In 2001?_______

Suggested Citation:"Appendix D: Questionnaire Descriptions." National Research Council. 2012. Assuring a Future U.S.-Based Nuclear and Radiochemistry Expertise. Washington, DC: The National Academies Press. doi: 10.17226/13308.
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D2. MEMBERS OF SOCIETY OF RADIOPHARMACEUTICAL SCIENCES AND THE RADIOPHARMACEUTICAL SCIENCES COUNCIL OF THE SOCIETY OF NUCLEAR MEDICINE

The questionnaire below was sent via e-mail from the Society of Nuclear Medicine (SNM) to its 760 members of the Society of Radiopharmaceutical Sciences (SRS) and the Radiopharmaceutical Sciences Council (RPSC). Respondents anonymously completed the questionnaire via a web-based interface.

Questionnaire

The National Academy of Sciences Committee on Assuring a Future U.S.-based Nuclear Chemistry Expertise in Nuclear/Radiochemistry has been charged with examining supply and demand for nuclear, radio-, and radiation chemistry expertise in the United States. To make recommendations for ensuring adequate availability of these skills, including necessary science and technology training, the committee is seeking information about workforce needs in the nuclear medicine field. Your input, as a member of the Society of Radiopharmaceutical Scientists and Radiopharmaceutical Sciences Council of the Society of Nuclear Medicine, is critical. The data gathered will help provide practical input to current educational programs and suggest ways to ensure the health and vitality of nuclear, radio-, and radiation chemistry in the United States.

If you have any questions, please email Sheena Siddiqui at ssiddiqui@nas.edu.

1. Do you consider yourself a nuclear and/or radiochemist, or do you work with radiotracers as part of your job? (If no, then survey is complete. Required)

•  Yes

•  No (Skip to end of survey and click Submit.)

2. What is your highest degree?

•  Bachelors

•  Masters

•  Ph.D.

•  M.D.

•  M.D., Ph.D.

•  Pharm.D.

•  Other (Please specify.)

3. What is the primary discipline of your degree (Please be as specific as possible (e.g. biological, chemistry, nuclear physics, etc.))?

4. In what country do you work? (Required.)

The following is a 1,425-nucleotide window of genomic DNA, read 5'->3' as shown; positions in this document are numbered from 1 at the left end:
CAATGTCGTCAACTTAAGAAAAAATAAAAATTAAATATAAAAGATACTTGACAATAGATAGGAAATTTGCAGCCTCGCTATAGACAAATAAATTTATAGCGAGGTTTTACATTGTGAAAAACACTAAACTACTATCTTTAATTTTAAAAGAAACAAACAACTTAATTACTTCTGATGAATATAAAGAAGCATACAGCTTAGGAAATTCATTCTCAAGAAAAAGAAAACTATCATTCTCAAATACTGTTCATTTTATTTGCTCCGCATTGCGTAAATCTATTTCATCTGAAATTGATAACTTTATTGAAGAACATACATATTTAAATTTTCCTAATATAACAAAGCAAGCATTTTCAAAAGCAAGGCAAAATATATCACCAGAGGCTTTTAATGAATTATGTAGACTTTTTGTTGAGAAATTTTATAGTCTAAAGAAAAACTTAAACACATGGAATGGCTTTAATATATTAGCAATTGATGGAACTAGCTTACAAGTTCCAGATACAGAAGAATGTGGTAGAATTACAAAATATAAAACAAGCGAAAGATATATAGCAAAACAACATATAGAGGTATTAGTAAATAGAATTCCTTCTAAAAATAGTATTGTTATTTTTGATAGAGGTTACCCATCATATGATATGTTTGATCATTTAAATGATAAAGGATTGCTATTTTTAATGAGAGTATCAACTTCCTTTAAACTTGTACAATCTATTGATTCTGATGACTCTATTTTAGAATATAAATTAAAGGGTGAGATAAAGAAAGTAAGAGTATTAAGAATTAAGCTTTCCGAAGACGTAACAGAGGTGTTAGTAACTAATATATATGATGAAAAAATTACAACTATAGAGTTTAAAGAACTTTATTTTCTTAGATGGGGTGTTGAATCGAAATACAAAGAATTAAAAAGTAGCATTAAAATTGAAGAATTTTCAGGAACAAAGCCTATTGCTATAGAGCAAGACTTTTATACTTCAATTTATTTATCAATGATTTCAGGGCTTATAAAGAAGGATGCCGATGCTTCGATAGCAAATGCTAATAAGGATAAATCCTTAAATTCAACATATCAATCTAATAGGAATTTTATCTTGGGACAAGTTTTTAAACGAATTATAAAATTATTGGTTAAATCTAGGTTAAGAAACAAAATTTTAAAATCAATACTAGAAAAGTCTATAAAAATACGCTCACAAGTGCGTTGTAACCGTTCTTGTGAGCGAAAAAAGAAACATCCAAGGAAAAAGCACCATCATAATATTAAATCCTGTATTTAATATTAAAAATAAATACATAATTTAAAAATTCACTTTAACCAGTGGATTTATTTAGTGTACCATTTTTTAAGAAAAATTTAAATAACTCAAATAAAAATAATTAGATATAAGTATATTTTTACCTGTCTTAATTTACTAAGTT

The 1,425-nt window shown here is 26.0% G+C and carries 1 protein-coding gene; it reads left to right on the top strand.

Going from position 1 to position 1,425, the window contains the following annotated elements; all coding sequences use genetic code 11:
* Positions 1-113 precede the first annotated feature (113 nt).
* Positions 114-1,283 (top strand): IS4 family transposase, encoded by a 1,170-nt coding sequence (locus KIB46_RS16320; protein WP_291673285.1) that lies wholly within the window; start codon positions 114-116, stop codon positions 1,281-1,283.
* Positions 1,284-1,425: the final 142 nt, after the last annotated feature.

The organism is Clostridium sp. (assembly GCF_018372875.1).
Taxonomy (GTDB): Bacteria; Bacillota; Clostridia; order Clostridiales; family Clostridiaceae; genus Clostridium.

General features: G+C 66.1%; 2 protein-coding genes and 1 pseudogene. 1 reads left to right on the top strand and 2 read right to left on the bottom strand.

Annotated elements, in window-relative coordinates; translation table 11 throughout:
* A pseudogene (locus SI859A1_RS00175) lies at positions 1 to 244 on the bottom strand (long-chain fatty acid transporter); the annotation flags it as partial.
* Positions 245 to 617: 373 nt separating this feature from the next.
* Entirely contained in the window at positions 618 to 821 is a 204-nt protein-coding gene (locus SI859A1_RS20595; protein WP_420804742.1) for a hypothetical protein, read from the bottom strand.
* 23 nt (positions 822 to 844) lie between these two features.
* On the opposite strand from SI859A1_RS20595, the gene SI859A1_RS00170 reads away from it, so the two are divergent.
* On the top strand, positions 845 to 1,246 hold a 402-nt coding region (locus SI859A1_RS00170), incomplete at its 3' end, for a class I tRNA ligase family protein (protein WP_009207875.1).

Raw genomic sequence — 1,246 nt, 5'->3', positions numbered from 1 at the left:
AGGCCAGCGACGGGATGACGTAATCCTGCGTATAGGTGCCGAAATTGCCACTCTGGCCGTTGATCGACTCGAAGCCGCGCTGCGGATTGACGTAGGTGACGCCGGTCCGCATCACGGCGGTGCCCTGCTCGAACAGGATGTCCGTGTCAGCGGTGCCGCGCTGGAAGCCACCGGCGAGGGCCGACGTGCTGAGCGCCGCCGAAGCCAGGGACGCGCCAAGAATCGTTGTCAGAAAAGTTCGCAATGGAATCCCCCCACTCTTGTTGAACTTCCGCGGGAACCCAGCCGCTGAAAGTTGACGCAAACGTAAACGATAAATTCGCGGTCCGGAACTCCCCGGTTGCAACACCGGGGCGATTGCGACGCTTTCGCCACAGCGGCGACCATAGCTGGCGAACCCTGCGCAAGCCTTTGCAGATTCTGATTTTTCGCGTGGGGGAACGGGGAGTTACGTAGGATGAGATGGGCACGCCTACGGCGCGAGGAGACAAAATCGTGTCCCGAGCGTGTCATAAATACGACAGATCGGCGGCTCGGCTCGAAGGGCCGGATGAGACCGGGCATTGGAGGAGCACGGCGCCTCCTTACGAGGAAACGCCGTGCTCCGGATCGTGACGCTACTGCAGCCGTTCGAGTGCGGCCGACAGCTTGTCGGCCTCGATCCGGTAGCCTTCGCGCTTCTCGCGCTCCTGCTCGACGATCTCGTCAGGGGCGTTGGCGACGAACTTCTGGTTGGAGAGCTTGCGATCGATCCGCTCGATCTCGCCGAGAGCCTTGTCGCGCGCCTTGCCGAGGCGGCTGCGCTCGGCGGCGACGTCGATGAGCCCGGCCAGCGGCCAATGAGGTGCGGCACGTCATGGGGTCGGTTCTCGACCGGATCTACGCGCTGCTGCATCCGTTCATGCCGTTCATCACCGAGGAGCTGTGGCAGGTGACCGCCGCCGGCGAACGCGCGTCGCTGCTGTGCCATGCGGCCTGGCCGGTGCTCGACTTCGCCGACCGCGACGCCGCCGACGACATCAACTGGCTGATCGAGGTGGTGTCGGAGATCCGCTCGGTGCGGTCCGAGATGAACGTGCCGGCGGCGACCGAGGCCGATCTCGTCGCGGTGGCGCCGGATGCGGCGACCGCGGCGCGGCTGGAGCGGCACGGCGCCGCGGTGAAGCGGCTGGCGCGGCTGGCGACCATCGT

5. In what year were you born?

Suggested Citation:"Appendix D: Questionnaire Descriptions." National Research Council. 2012. Assuring a Future U.S.-Based Nuclear and Radiochemistry Expertise. Washington, DC: The National Academies Press. doi: 10.17226/13308.
×

6. Which of the following best describes your primary employer?

•  College or university

•  University-affiliated research institute

•  Free-standing research institute or organization

•  Federal government agency

•  State or local government agency

•  Hospital or clinic

•  For-profit business or company

•  Self-employed

•  Other non-profit organization not mentioned above (e.g., professional association)

•  Other (Please specify.)

7. Do you currently have a faculty appointment? (If no, skip to question 10.)

•  Yes

•  No

8. In what department is your faculty appointment? (Please identify the departments of any joint appointments or secondary appointments you have.)

•  Faculty appointment

•  Joint appointment

•  Secondary appointment

9. What is your academic rank? (Select one and skip to question 11.)

•  Assistant professor

•  Associate professor

•  Full professor

•  Research assistant professor

•  Research associate professor

•  Research professor

•  Clinical assistant professor

•  Clinical associate professor

•  Clinical professor

•  Other (Please specify.)

10. What is the title of your primary employment position?

11. In the past 10 years, have you been involved in training undergraduate students, graduate students, medical students, and/or postdoctoral fellows in a research laboratory setting? (If no, skip to question 14.)

•  Yes

•  No

Suggested Citation:"Appendix D: Questionnaire Descriptions." National Research Council. 2012. Assuring a Future U.S.-Based Nuclear and Radiochemistry Expertise. Washington, DC: The National Academies Press. doi: 10.17226/13308.
×